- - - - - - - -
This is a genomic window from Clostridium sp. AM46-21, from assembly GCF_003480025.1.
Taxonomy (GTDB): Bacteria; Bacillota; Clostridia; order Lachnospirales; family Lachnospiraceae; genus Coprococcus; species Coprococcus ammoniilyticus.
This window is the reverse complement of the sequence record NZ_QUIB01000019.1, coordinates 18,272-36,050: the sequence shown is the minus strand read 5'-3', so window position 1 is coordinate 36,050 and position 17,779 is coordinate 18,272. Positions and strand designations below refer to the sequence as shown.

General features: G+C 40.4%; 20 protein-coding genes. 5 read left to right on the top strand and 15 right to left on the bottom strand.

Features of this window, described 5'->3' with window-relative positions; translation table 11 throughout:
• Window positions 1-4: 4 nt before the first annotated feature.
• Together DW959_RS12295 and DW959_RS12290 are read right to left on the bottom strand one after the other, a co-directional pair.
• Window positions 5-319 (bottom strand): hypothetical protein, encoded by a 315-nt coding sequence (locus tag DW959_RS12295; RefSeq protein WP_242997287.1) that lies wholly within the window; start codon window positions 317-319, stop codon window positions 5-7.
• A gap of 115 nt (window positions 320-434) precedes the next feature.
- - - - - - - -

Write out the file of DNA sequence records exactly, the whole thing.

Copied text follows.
This is a genomic window from Clostridium sp. AM46-21, from assembly GCF_003480025.1.
Taxonomy (GTDB): Bacteria; Bacillota; Clostridia; order Lachnospirales; family Lachnospiraceae; genus Coprococcus; species Coprococcus ammoniilyticus.
This window is the reverse complement of the sequence record NZ_QUIB01000019.1, coordinates 18,272-36,050: the sequence shown is the minus strand read 5'-3', so window position 1 is coordinate 36,050 and position 17,779 is coordinate 18,272. Positions and strand designations below refer to the sequence as shown.

General features: G+C 40.4%; 20 protein-coding genes. 5 read left to right on the top strand and 15 right to left on the bottom strand.

Features of this window, described 5'->3' with window-relative positions; translation table 11 throughout:
• Window positions 1-4: 4 nt before the first annotated feature.
• Together DW959_RS12295 and DW959_RS12290 are read right to left on the bottom strand one after the other, a co-directional pair.
• Window positions 5-319 (bottom strand): hypothetical protein, encoded by a 315-nt coding sequence (locus tag DW959_RS12295; RefSeq protein WP_242997287.1) that lies wholly within the window; start codon window positions 317-319, stop codon window positions 5-7.
• A gap of 115 nt (window positions 320-434) precedes the next feature.